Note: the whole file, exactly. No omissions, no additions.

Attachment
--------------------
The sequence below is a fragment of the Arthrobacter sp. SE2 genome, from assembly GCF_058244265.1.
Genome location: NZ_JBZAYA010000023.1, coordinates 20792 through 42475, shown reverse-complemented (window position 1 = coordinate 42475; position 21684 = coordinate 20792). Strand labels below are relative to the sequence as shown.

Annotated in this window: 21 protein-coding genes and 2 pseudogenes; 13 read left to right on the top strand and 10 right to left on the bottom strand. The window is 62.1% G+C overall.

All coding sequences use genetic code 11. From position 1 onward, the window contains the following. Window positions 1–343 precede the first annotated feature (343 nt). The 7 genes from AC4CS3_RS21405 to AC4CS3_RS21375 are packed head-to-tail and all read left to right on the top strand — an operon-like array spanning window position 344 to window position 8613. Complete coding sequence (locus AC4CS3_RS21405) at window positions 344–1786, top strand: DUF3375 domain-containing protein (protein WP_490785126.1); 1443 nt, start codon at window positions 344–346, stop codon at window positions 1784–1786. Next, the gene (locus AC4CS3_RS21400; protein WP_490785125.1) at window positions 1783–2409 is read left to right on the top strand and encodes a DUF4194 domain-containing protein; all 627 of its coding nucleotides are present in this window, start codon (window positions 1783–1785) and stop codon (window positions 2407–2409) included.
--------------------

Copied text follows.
The sequence below is a fragment of the Arthrobacter sp. SE2 genome, from assembly GCF_058244265.1.
Genome location: NZ_JBZAYA010000023.1, coordinates 20792 through 42475, shown reverse-complemented (window position 1 = coordinate 42475; position 21684 = coordinate 20792). Strand labels below are relative to the sequence as shown.

Annotated in this window: 21 protein-coding genes and 2 pseudogenes; 13 read left to right on the top strand and 10 right to left on the bottom strand. The window is 62.1% G+C overall.

All coding sequences use genetic code 11. From position 1 onward, the window contains the following. Window positions 1–343 precede the first annotated feature (343 nt). The 7 genes from AC4CS3_RS21405 to AC4CS3_RS21375 are packed head-to-tail and all read left to right on the top strand — an operon-like array spanning window position 344 to window position 8613. Complete coding sequence (locus AC4CS3_RS21405) at window positions 344–1786, top strand: DUF3375 domain-containing protein (protein WP_490785126.1); 1443 nt, start codon at window positions 344–346, stop codon at window positions 1784–1786. Next, the gene (locus AC4CS3_RS21400; protein WP_490785125.1) at window positions 1783–2409 is read left to right on the top strand and encodes a DUF4194 domain-containing protein; all 627 of its coding nucleotides are present in this window, start codon (window positions 1783–1785) and stop codon (window positions 2407–2409) included.